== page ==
It’s often said that the internet and home recording has made it possible for anyone to explore their creative side musically. Another positive effect of the DIY culture the internet has nurtured is that as these bedroom musicians begin the process of turning their hobby into a career, they are able to handle a lot of the business and promotional side themselves to get the ball rolling.

Chief among these early efforts that an artist can use to start spreading the word is press. A little interweb stalking will turn up the contact info for most of the writers that you would want to cover your music. With a carefully-crafted pitch, you might start to see your music start popping up among the new songs and videos of your heroes that your favorite blogs are covering.

On the flipside, this instant access to press contacts means that most of the writers you want to reach out to are simultaneously getting hit up by hundreds of other artists on any given day. As a result, publicists devote a lot of time to figuring out how to cut through the clutter and get writers to prioritize checking out their clients ahead of the droves of other submissions.

If you can’t yet afford to hire a publicist, here are five tips on how an independent artist can get their favorite music bloggers to give their new music a spin!

 

  • Be Personal – The fact that you are an artist hitting them up directly gives you a leg up with a lot of writers. But if you send them a generic pitch, chances are you’re going to lose that favor. Tell the writer why you’re writing to them specifically.Which artists have they covered that leads you to believe they’d be into your music? What articles that they wrote made you a fan of theirs? Do you really love them on Twitter? What about your music is unique? These are the elements that are going to entice a writer to hit play on your Soundcloud link or YouTube video.
  • Is There A Certain Regular Feature You’re Interested In? – Another good way to approach writers is to reach out about a specific feature they oversee.For instance, is their blog pushing to promote a Spotify playlist? Do they run a “track of the week” series that you find a lot of your new favorite music on? These are the sort of deliberate pitches that might garner a quicker, more favorable response.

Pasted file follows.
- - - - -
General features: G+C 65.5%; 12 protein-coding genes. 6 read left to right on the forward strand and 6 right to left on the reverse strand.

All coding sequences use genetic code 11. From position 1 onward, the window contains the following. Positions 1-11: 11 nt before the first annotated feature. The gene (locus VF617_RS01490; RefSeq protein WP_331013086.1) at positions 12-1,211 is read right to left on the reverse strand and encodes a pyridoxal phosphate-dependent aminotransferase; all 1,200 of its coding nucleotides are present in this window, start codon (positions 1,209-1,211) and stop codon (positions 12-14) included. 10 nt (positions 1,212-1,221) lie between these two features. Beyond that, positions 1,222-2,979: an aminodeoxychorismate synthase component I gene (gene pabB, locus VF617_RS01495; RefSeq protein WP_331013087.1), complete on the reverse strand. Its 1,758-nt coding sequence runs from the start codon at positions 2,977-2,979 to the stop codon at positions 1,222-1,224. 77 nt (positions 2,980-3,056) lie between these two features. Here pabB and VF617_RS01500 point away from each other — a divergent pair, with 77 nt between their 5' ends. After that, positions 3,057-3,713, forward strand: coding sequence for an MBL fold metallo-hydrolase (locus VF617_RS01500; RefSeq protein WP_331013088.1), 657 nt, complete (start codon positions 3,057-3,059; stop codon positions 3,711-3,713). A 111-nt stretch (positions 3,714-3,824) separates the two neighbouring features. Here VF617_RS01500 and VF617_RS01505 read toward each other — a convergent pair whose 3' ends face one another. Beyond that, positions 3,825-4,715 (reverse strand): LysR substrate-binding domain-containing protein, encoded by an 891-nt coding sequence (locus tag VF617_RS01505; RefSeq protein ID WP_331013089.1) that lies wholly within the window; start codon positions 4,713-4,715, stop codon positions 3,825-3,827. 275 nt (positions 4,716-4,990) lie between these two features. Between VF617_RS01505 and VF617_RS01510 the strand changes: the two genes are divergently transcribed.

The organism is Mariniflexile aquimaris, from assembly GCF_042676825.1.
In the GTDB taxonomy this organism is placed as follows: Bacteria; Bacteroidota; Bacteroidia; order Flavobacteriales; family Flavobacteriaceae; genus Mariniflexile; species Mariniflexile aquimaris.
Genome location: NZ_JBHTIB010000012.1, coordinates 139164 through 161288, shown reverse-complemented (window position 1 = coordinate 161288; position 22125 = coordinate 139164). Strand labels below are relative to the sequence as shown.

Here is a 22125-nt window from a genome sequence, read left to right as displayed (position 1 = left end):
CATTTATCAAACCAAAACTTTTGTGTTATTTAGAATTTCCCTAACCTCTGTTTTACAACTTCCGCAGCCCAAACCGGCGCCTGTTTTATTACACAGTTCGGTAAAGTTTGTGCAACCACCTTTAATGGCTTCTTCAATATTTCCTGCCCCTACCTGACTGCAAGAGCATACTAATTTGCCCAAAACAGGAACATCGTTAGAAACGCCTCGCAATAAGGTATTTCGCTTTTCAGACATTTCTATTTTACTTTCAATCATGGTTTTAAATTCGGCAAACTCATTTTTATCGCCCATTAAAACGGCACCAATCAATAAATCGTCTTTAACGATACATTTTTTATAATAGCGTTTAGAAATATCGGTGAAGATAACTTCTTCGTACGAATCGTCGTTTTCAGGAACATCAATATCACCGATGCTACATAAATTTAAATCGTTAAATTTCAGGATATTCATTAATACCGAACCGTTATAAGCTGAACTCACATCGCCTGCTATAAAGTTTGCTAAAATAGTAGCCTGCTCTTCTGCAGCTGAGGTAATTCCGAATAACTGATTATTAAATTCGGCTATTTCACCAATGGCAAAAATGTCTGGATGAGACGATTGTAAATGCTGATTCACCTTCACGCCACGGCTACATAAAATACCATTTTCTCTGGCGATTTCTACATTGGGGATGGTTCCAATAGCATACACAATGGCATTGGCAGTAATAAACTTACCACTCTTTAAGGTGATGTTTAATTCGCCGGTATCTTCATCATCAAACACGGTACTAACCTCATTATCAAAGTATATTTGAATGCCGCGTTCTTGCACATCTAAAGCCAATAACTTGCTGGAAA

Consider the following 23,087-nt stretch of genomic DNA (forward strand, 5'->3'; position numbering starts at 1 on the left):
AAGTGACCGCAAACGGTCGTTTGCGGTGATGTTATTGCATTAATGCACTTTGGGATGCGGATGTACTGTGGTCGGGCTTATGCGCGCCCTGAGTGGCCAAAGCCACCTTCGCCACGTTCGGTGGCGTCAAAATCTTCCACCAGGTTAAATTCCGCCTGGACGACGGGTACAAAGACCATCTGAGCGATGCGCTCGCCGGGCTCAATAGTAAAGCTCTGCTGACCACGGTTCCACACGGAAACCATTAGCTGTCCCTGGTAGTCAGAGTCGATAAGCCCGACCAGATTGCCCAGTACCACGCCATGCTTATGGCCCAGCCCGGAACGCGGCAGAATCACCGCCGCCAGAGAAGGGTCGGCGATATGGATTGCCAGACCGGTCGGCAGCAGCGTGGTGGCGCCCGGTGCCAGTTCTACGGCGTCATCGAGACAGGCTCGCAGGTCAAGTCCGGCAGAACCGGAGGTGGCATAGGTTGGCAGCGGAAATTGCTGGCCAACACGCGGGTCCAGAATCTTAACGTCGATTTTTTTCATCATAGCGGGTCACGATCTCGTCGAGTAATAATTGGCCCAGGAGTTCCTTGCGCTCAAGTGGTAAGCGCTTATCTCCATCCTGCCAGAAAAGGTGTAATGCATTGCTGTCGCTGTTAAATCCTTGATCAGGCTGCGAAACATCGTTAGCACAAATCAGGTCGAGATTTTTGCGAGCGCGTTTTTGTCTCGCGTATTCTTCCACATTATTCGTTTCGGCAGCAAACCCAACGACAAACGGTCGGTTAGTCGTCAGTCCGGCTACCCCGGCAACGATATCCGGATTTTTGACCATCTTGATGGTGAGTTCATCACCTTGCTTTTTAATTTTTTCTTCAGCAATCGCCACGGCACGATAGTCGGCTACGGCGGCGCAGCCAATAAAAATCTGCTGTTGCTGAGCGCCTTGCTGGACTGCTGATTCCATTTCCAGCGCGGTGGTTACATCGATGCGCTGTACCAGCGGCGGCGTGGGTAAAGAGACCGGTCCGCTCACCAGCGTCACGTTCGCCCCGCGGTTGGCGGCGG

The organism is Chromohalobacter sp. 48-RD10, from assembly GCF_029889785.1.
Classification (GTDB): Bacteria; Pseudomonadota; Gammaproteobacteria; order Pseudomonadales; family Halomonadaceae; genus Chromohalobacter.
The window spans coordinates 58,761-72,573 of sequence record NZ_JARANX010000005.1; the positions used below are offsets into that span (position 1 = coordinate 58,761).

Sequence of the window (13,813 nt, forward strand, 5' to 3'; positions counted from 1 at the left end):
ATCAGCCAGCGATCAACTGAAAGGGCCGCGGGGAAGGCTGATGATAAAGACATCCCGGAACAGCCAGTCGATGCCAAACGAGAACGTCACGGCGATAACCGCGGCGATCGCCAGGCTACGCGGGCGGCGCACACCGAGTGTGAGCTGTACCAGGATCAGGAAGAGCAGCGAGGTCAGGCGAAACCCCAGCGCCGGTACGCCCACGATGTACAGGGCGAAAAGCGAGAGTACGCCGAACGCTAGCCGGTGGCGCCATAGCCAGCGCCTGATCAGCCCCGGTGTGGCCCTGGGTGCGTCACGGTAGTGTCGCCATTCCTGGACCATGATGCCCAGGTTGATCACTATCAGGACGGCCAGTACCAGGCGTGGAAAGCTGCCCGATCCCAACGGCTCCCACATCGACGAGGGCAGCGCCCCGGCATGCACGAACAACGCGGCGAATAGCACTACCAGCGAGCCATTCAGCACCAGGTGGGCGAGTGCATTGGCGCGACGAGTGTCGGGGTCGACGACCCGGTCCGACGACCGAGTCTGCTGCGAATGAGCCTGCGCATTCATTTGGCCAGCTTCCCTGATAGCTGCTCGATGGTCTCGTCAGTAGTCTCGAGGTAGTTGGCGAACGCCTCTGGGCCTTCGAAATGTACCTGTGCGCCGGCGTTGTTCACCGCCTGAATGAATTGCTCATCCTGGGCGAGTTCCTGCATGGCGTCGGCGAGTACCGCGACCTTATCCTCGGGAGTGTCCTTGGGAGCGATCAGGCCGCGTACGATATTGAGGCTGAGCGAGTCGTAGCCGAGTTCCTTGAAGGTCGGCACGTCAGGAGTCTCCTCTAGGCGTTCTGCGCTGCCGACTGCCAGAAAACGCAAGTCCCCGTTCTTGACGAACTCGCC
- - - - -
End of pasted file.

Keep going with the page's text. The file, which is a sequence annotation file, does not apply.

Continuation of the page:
• Be Precise: One thing that often goes overlooked with pitching writers is that brevity is key. It’s understandable why you want to cram every iota of information that you find interesting about your project into your email, but your life story might push your message to the TLDR folder.Stick to the necessities; (1) why are you writing to them specifically, (2) why they would like your music, and most importantly (3) a link to the music. Also, make sure it only requires one click in your email for the writer to be able to listen. If they like the music and decide to cover it, they will ask for more info at that point.
  • Get To Know The Writer (For Repeat Pitches): This is probably the most important key to continued coverage of your music. Get to know the writer! Is there a certain way they like to receive pitches? Do they prefer text or twitter messages to email? Do they want a full press release or personal message every time? Will they even cover non-exclusive tracks? These are all key to success with developing a rapport with writers. Even better, if they live in your city, see if they’d be down to meet for coffee, a drink or even to check your project out live. The better you know their personality and preferences, the more accurately you’ll be able to pitch them. If nothing else, it’s an excuse to make friends with another music fan!
  • Always Have An Angle: We mentioned the ‘special feature’ angle already and have hopefully made it abundantly clear that you need to speak to how you’re unique when contacting writers. But how specifically are you going to frame your music in an enticing way? Is there something interesting and quirky about your personality that you can use in the voice of your email? Is your music a part of a bigger vision that spans multiple artistic mediums that you will be unveiling in the coming months? Is your new song part of a concept album or tell a specific tale?There has to be something about you and your sound that makes it endearing because there are a lot of talented musicians out there you are trying to beat out for coverage.

 

If your music is good and you can translate your special qualities to the writer quickly and precisely, you’ve greatly increased the chances of a writer actually clicking play. And getting them to listen is half the battle!

Recap: The Inaugural Mondo.NYC 2016